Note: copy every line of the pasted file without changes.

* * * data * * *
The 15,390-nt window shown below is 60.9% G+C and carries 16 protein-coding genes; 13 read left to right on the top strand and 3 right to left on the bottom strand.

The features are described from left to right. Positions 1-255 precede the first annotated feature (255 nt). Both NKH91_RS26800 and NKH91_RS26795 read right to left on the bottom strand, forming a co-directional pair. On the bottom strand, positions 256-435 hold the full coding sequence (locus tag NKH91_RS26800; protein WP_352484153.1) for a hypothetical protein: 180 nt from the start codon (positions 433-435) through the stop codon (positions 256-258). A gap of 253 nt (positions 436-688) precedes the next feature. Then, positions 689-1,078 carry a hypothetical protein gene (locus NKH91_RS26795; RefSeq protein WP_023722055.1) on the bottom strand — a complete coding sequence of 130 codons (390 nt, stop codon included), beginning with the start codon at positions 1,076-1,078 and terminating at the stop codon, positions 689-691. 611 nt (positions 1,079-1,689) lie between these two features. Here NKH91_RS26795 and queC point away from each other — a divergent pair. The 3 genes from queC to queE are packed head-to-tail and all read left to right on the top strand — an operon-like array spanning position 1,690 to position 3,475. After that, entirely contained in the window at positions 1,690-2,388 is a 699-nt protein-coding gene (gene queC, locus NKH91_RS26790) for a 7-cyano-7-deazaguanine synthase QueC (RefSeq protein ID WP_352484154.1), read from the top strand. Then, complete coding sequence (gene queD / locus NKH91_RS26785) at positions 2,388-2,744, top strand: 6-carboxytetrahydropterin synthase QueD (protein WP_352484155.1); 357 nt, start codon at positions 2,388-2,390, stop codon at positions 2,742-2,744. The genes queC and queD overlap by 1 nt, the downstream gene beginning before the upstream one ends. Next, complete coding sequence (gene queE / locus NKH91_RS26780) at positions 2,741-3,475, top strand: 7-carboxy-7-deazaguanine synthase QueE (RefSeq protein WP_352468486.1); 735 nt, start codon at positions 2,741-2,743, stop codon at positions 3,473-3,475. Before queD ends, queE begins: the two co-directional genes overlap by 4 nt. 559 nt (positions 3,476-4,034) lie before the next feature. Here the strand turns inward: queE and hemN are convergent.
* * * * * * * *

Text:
The 15,390-nt window shown below is 60.9% G+C and carries 16 protein-coding genes; 13 read left to right on the top strand and 3 right to left on the bottom strand.

The features are described from left to right. Positions 1-255 precede the first annotated feature (255 nt). Both NKH91_RS26800 and NKH91_RS26795 read right to left on the bottom strand, forming a co-directional pair. On the bottom strand, positions 256-435 hold the full coding sequence (locus tag NKH91_RS26800; protein WP_352484153.1) for a hypothetical protein: 180 nt from the start codon (positions 433-435) through the stop codon (positions 256-258). A gap of 253 nt (positions 436-688) precedes the next feature. Then, positions 689-1,078 carry a hypothetical protein gene (locus NKH91_RS26795; RefSeq protein WP_023722055.1) on the bottom strand — a complete coding sequence of 130 codons (390 nt, stop codon included), beginning with the start codon at positions 1,076-1,078 and terminating at the stop codon, positions 689-691. 611 nt (positions 1,079-1,689) lie between these two features. Here NKH91_RS26795 and queC point away from each other — a divergent pair. The 3 genes from queC to queE are packed head-to-tail and all read left to right on the top strand — an operon-like array spanning position 1,690 to position 3,475. After that, entirely contained in the window at positions 1,690-2,388 is a 699-nt protein-coding gene (gene queC, locus NKH91_RS26790) for a 7-cyano-7-deazaguanine synthase QueC (RefSeq protein ID WP_352484154.1), read from the top strand. Then, complete coding sequence (gene queD / locus NKH91_RS26785) at positions 2,388-2,744, top strand: 6-carboxytetrahydropterin synthase QueD (protein WP_352484155.1); 357 nt, start codon at positions 2,388-2,390, stop codon at positions 2,742-2,744. The genes queC and queD overlap by 1 nt, the downstream gene beginning before the upstream one ends. Next, complete coding sequence (gene queE / locus NKH91_RS26780) at positions 2,741-3,475, top strand: 7-carboxy-7-deazaguanine synthase QueE (RefSeq protein WP_352468486.1); 735 nt, start codon at positions 2,741-2,743, stop codon at positions 3,473-3,475. Before queD ends, queE begins: the two co-directional genes overlap by 4 nt. 559 nt (positions 3,476-4,034) lie before the next feature. Here the strand turns inward: queE and hemN are convergent.